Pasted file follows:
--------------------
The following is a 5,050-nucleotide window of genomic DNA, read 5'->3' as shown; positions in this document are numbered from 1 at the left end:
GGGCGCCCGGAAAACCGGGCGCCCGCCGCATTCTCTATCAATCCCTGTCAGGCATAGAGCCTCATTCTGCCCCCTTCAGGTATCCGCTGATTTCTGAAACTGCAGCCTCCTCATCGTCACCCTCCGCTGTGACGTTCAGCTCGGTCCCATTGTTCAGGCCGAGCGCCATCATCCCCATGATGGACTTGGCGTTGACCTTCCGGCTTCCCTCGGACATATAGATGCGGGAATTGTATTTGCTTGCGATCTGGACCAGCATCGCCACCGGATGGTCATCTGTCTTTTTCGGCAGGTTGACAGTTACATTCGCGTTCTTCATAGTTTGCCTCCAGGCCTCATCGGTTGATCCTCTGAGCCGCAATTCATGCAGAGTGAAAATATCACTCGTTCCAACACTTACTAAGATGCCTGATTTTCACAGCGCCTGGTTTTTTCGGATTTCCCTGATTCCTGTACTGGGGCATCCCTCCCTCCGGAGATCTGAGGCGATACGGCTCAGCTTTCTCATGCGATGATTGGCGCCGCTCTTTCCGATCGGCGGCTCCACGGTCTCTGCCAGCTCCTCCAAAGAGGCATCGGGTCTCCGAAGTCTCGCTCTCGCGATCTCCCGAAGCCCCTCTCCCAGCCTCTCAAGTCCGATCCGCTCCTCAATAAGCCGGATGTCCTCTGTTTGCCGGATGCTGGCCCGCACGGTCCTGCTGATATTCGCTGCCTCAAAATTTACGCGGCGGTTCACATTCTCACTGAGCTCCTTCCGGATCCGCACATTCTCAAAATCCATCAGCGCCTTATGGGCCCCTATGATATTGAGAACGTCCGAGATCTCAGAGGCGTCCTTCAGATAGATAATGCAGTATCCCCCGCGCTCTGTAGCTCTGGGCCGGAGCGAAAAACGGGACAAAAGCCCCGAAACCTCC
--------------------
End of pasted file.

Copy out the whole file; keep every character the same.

The following is a 5,050-nucleotide window of genomic DNA, read 5'->3' as shown; positions in this document are numbered from 1 at the left end:
GGGCGCCCGGAAAACCGGGCGCCCGCCGCATTCTCTATCAATCCCTGTCAGGCATAGAGCCTCATTCTGCCCCCTTCAGGTATCCGCTGATTTCTGAAACTGCAGCCTCCTCATCGTCACCCTCCGCTGTGACGTTCAGCTCGGTCCCATTGTTCAGGCCGAGCGCCATCATCCCCATGATGGACTTGGCGTTGACCTTCCGGCTTCCCTCGGACATATAGATGCGGGAATTGTATTTGCTTGCGATCTGGACCAGCATCGCCACCGGATGGTCATCTGTCTTTTTCGGCAGGTTGACAGTTACATTCGCGTTCTTCATAGTTTGCCTCCAGGCCTCATCGGTTGATCCTCTGAGCCGCAATTCATGCAGAGTGAAAATATCACTCGTTCCAACACTTACTAAGATGCCTGATTTTCACAGCGCCTGGTTTTTTCGGATTTCCCTGATTCCTGTACTGGGGCATCCCTCCCTCCGGAGATCTGAGGCGATACGGCTCAGCTTTCTCATGCGATGATTGGCGCCGCTCTTTCCGATCGGCGGCTCCACGGTCTCTGCCAGCTCCTCCAAAGAGGCATCGGGTCTCCGAAGTCTCGCTCTCGCGATCTCCCGAAGCCCCTCTCCCAGCCTCTCAAGTCCGATCCGCTCCTCAATAAGCCGGATGTCCTCTGTTTGCCGGATGCTGGCCCGCACGGTCCTGCTGATATTCGCTGCCTCAAAATTTACGCGGCGGTTCACATTCTCACTGAGCTCCTTCCGGATCCGCACATTCTCAAAATCCATCAGCGCCTTATGGGCCCCTATGATATTGAGAACGTCCGAGATCTCAGAGGCGTCCTTCAGATAGATAATGCAGTATCCCCCGCGCTCTGTAGCTCTGGGCCGGAGCGAAAAACGGGACAAAAGCCCCGAAACCTCC